Business leaders were nearly 10 times more likely to be criticized for under-communicating than over-communicating, according to research detailed in an Academy of Management Journal article. Worse yet, those who say too little come across as uncaring.
Leadership development today often means investing lots of time and money. Conferences, retreats, mentoring programs, mountains of books, hours of multimedia resources. Checking to see if new knowledge gets used at work? Not so much.
As the gig economy grows, successful freelancers are branching out, offering more services to attract more work. But women who want to expand their areas of expertise have fewer opportunities to grow than men due to gender biases, AOM scholars reveal.
When it comes to getting hired, who you know is often just as or more important than what you know. Female candidates who are recommended by other women who are highly tenured and successful have a better chance of landing a prestigious position, according to an Academy of Management Discoveries article.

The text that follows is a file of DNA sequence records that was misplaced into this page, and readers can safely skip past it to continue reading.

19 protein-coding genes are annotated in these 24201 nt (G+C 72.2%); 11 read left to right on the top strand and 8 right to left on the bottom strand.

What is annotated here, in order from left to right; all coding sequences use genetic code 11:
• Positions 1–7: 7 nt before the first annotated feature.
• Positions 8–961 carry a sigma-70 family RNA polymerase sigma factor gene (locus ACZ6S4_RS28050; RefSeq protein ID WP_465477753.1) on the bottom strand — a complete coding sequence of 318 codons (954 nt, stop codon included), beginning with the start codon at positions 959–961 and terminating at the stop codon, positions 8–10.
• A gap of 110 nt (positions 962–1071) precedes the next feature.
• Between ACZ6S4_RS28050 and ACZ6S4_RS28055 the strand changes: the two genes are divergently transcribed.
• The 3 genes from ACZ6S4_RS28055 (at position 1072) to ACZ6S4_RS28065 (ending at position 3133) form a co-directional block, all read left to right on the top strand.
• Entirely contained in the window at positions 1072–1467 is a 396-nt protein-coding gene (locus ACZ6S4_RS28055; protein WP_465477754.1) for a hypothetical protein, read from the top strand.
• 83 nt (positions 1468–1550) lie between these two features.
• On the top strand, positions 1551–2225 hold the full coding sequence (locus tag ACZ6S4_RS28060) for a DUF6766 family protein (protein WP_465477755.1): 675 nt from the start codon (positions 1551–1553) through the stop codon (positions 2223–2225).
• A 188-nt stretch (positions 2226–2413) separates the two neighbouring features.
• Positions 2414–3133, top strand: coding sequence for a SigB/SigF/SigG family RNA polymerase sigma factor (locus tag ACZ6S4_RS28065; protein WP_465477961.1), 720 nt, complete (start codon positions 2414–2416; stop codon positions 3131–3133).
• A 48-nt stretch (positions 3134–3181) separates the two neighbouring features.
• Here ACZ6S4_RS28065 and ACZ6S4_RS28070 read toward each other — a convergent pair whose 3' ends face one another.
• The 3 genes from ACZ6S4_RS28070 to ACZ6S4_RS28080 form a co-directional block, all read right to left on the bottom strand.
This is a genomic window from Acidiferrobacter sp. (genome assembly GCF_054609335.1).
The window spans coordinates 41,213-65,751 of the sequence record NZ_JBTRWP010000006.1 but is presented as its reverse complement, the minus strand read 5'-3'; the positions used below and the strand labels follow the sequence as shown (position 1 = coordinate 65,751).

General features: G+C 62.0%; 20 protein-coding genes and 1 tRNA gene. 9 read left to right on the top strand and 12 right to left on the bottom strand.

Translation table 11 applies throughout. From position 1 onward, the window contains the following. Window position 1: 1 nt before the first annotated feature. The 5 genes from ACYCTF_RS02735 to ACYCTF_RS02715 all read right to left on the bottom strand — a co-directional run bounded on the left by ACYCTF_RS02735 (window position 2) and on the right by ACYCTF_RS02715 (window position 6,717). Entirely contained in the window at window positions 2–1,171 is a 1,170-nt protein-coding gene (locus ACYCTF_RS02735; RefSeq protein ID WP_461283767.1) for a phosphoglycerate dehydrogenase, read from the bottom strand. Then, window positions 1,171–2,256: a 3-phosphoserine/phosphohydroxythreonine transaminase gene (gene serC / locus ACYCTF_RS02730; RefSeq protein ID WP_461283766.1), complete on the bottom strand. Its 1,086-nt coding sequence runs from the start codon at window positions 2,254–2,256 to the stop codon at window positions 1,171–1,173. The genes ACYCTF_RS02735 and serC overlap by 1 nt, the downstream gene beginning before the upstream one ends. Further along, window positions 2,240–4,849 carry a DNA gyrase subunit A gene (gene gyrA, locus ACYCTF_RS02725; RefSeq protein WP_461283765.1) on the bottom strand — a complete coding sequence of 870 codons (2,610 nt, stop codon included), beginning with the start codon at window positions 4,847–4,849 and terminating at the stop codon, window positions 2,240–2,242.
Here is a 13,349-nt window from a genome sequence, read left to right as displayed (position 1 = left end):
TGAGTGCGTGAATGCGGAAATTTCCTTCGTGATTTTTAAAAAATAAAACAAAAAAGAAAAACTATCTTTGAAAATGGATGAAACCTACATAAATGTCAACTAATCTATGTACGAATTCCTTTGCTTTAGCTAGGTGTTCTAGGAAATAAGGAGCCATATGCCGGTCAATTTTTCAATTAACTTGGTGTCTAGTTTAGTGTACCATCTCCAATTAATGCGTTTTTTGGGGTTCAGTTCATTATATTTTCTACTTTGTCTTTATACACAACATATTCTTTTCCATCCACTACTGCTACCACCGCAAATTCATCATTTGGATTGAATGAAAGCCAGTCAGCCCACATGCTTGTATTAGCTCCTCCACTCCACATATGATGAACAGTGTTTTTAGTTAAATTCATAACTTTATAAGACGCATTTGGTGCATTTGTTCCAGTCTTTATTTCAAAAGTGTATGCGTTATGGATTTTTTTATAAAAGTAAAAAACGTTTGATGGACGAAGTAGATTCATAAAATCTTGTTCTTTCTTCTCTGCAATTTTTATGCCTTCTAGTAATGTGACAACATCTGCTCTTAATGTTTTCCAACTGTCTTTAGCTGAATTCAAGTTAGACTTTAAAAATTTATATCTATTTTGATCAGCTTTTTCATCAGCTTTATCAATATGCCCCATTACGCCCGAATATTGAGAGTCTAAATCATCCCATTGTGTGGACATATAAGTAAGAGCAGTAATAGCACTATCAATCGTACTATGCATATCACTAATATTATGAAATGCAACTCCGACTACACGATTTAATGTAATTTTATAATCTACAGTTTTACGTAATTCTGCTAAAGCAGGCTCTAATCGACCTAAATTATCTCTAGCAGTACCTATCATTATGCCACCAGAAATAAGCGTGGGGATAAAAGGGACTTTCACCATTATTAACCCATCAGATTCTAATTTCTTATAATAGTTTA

While women have traditionally led efforts for gender equity, there is a growing emphasis on getting men involved. Workplace allyship groups, the United Nations’ HeForShe campaign, and #LeanInTogether are just a few examples. But men are often at a loss as to how to be effective allies.
People like their jobs more when the economy is tanking. That's the main finding of AOM scholars who tracked job satisfaction over several economic cycles. The researchers found that employees appreciate their jobs more in a down economy because other job opportunities are scarce, and they are grateful to be working.